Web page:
A spokesperson for the Center of Tobacco Control Reach and Education is making some wild accusations that the advertisement methods of manufacturers of e-cigs and vaping devices are “totally out of control.” Stanton Glantz is the center’s director, and he is making some rather harsh claims that the vaping community is trying to glamorize smoking, especially among young teens. In a news report from April 2, 2015 on Wired.com, Glantz references a Blu e-cig ad featuring the beautiful Jenny McCarthy flirting with the camera while declaring her love for guys who use electronic cigarettes.
And now the CDC is battling back with their own, rather eerie marketing ploy. In one of the CDC-sponsored TV commercials, they interview a young woman named Kristy who took to e-cigs and vaping as a way to quit smoking tobacco cigarettes. In the commercial, Kristy talks of how e-cigs eventually led to her lungs collapsing. Of course, this is blatantly misleading because Kristy gives no credence to the notion that her lung collapse was initiated by the previous decades of smoking combustible cigarettes. Instead, she directly links her medical condition to short-term use of e-cigs.
Courtesy of ABC News/YouTube
Meanwhile, the news media is still flooding the Internet with massive amounts of false information, including ridiculous statements that vapor from e-cigs and vape pens contains everything from arsenic to nuclear radiation. Anti-vaping advocates in California seem to be among the major contributors to the spreading of this type of negative propaganda. The “Kristy” ad is getting lots of airplay in this state, a state which is already proposing some of the most severe anti-vaping legislation in the country.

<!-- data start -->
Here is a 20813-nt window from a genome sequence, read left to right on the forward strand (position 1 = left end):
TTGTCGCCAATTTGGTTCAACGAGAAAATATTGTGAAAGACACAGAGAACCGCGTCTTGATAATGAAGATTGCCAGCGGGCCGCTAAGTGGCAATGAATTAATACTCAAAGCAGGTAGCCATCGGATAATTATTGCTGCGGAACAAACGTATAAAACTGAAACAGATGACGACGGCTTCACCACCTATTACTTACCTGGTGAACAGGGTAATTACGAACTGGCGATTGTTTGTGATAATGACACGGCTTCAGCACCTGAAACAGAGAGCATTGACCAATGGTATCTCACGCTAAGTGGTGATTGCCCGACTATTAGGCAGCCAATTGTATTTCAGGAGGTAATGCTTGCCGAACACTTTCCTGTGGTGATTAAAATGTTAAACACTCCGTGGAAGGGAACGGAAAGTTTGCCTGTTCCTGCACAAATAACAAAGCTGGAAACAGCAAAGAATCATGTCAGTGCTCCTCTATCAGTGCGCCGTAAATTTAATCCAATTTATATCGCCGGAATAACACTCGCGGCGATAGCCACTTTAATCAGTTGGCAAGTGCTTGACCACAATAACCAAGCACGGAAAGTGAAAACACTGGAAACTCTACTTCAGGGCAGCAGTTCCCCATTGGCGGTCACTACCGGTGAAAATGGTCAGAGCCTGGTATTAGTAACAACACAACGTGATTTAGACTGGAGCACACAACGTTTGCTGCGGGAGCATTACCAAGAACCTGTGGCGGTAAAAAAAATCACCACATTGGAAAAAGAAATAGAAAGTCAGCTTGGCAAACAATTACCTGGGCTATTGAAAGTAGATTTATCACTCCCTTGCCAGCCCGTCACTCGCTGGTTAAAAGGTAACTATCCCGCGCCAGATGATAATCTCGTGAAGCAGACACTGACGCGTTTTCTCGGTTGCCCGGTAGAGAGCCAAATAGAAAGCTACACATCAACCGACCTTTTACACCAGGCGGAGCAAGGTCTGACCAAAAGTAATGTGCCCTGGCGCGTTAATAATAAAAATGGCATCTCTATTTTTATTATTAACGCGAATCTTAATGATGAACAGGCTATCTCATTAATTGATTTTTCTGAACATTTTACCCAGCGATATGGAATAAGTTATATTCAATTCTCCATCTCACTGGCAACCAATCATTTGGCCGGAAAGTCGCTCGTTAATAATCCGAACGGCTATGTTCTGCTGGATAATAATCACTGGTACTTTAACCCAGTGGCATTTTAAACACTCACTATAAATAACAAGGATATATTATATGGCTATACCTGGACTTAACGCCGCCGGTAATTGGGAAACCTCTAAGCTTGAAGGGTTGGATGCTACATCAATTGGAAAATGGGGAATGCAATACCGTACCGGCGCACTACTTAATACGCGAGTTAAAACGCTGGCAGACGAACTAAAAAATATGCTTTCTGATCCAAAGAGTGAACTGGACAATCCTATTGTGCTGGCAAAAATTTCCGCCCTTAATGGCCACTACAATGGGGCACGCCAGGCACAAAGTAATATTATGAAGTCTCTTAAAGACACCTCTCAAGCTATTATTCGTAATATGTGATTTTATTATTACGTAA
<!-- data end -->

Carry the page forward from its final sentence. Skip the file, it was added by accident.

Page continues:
But vaping enthusiasts aren’t taking this “War on Vaping” lying down. The backlash against the Kristy ad has been swift and unyielding. One online website, VaporVanity.com, posed the question, “Are the members of the (California) Health Department the stupidest human beings on the planet?”
Meanwhile, anti-vaping Facebook pages are witnessing a massive surge of angry traffic by pro-vaping fans. Vaping advocates are taking to social media in huge numbers in an attempt to “clear the air” by clarifying that there is absolutely no definitive proof that vaping or e-cigs leads to long-term health risks of any kind. As the debate heats up, we can expect to see more of this battle played out in overly nasty television commercials. Keep your eyes open. It’s about to get really ugly.